Once In a Lifetime! Pittsburgh’s Eclipse Events You Don’t Want to Miss

By now, I am sure you have heard about the eclipse that is going to happen on April 8. In just a few short days a rare and magical natural event will take place that promises to stop us in our tracks. Why is it such a big deal? The next eclipse in North America won’t take place until 2044 and it will only be visible in a small region of Alaska and the region around the Dakotas. The next solar eclipse to be visible in Pittsburgh won’t take place until 2144, making next week even more special.

By Tre Harrington

Pittsburgh won’t be directly in the path of totality, but you can still expect to come pretty close at 97% coverage. In the city, eclipse viewing will happen between 1:59pm and 4:30pm. Max totality will be reached at 3:17pm.

Eclipse Map

If you are interested in checking out complete totality, the path passes northwest of town. You can see on the map where you should try to be on eclipse day. You’ll need to get at least as far as Youngstown or Akron to be in the path, and I-76 would be perfect to get you there. Heading up I-79 to Erie would also be a good bet, to see about 3m40s of totality just after 3:16pm EDT. The centerline lies just north of Erie, in the southern part of Lake Erie. You won’t be able to get to the centerline without a boat unless you head to Buffalo, or to points near Cleveland.

Eclipse Phases

So, what is the difference between a partial solar eclipse and totality? The distinction between a partial and total solar eclipse lies primarily in the degree to which the Moon obscures the Sun as viewed from Earth, and consequently, the differing visual phenomena and experiences associated with each type of eclipse.

The total eclipse affords a rare view of the solar corona, along with other phenomena such as Baily’s beads and the diamond ring effect. Baily’s beads are seen just before and after totality when the rugged lunar surface allows beads of sunlight to shine through in some places. The diamond ring effect occurs just before and after totality when only a single bead of sunlight is visible, creating the appearance of a diamond ring. It’s safe to view the total phase of a solar eclipse (when the Sun is entirely covered) with the naked eye. However, solar viewing glasses are required during the partial phases before and after totality. The area from which totality can be observed, known as the path of totality, is relatively narrow, often only about 100 miles wide.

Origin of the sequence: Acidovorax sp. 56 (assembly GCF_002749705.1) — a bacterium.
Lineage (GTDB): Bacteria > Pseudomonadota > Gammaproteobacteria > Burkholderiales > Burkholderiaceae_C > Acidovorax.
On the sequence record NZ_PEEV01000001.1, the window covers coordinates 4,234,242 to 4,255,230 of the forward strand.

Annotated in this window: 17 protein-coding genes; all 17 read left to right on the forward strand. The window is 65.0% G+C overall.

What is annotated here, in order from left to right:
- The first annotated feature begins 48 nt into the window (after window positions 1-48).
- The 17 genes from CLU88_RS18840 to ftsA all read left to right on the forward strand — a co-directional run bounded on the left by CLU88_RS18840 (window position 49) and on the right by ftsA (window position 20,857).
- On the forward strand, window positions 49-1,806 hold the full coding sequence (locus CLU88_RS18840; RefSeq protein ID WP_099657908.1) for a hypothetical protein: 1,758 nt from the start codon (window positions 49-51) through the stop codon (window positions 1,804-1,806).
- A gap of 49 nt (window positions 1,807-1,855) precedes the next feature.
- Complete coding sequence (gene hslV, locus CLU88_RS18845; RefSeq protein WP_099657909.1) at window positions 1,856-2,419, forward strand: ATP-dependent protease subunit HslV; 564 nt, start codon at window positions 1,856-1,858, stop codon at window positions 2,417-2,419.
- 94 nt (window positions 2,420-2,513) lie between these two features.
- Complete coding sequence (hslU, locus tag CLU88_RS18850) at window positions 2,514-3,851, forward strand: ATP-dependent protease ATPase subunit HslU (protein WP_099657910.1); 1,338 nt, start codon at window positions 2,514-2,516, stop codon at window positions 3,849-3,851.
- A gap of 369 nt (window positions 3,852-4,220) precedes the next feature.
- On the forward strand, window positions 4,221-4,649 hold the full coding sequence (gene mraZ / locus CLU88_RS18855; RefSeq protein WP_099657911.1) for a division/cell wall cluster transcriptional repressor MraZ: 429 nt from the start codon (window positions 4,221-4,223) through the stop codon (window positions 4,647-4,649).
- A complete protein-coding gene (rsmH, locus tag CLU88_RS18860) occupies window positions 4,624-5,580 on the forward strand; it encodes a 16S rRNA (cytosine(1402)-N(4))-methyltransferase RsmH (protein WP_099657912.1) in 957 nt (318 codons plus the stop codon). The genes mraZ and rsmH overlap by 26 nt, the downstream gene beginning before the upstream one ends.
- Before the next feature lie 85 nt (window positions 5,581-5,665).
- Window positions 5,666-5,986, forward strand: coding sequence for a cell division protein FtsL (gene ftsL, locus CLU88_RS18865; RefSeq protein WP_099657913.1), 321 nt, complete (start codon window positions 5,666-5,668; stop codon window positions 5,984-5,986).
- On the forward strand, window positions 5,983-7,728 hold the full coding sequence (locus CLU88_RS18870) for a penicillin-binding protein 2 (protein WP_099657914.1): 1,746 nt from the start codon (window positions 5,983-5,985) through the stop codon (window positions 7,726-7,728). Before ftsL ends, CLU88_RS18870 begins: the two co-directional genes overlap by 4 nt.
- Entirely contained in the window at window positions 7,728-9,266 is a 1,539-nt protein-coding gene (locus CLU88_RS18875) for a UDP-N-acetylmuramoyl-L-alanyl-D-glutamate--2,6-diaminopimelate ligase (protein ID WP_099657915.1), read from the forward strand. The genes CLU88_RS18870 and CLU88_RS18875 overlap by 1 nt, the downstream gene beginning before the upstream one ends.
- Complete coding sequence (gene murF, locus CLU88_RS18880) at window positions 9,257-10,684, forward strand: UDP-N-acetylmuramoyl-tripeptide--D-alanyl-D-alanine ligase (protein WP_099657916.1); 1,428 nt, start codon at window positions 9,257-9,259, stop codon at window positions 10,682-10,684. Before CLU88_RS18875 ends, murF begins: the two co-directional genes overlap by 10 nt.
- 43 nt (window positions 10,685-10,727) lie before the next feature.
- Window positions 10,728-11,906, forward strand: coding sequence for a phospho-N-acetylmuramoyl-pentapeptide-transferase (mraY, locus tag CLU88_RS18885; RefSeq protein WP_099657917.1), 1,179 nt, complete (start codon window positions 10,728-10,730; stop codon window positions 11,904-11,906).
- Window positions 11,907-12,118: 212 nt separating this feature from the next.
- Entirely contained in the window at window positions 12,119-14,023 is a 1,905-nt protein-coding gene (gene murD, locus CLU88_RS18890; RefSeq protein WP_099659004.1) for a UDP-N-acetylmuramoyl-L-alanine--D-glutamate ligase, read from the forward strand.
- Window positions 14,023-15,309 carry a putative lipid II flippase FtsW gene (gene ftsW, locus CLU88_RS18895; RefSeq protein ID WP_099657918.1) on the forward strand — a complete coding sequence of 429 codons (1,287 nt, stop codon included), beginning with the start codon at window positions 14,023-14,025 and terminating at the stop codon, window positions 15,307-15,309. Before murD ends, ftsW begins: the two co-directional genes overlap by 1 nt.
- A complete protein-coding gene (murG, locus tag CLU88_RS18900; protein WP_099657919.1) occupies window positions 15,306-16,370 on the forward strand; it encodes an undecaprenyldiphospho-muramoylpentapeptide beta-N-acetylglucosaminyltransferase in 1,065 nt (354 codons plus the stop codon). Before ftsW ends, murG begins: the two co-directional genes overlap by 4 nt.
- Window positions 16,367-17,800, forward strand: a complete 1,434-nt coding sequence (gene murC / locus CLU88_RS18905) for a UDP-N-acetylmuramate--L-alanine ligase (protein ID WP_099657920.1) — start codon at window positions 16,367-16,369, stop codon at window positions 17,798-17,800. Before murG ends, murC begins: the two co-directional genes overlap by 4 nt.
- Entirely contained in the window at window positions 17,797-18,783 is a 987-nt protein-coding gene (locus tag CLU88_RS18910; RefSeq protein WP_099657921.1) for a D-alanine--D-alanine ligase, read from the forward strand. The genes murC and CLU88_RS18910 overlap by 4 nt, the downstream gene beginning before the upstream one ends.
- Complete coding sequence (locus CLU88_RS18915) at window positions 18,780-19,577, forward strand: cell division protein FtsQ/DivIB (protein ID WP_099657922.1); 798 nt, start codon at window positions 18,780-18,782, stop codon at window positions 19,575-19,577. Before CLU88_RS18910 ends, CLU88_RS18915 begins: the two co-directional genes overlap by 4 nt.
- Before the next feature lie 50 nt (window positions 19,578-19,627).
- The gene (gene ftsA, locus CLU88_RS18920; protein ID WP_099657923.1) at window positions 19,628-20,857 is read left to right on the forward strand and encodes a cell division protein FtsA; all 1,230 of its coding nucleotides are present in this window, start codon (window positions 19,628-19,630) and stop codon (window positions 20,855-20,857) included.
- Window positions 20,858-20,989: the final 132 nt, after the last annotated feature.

Partial eclipses lack these phenomena since the Sun is never fully obscured. Observers will see a crescent Sun as the Moon passes across its face. Solar viewing glasses are essential for safely viewing a partial solar eclipse in Pittsburgh at all times to prevent eye damage. Partial eclipses have a broader geographic reach, with a partial obscuration of the Sun visible over a wide area extending thousands of miles from the path of totality.

In a total solar eclipse, the moon covers the sun for a short while. But in Pittsburgh, we’ll see a deep partial eclipse, where the moon covers about 95% of the sun. So, the sky will darken, but we won’t see some of the super cool effects like the glowing solar corona (the sun’s outer atmosphere) that you see in a total solar eclipse.

Eclipse Types

If you are considering traveling to totality for April 8, Have a plan. Many destinations within the path of totality are expecting populations to at least quadruple, and small towns will be completely flooded with excited onlookers — creating a stream of traffic before and after the event. Locally the celestial event likely will draw throngs to spots from Erie and Edinboro to Cleveland, to name just a few.

For those wanting to stay closer to home, check out the Eclipse Extravaganza that is being offered by the Carnegie Science Center, rain or shine (included with general admission). The gathering features special solar observation gear, a mind-blowing solar telescope and a complimentary 3D-printed pinhole projector. Visitors can join an array of activities like decorating eclipse glasses holders and “traveling out of this world” in Buhl Planetarium. No matter the weather, live views can be seen outside or in The Rangos Giant Cinema, state-of-the-art Buhl Planetarium and the Science Stage.

Total Eclipse

Here is a guide to all the Carnegie Science Center will be offering on the Day of the Eclipse:

The Main Event – Eclipse Viewing

Eclipse Viewing: 1:59– 4:30 pm

Max totality: 3:17 pm

Pittsburghers will experience an excellent viewing perspective of the eclipse, with the Moon covering approximately 97% of the Sun. Sunlight will dim for a few minutes, but the sky will not go dark. Experience the eclipse rain or shine with a host of activities throughout the day:

Buhl Planetarium

Solar Eclipse Programming

The Rangos Giant Cinema

Astronaut: Ocean to Orbit

10:30 am, 11 am, 11:30 am, 12 pm, 12:30 pm, and 1 pm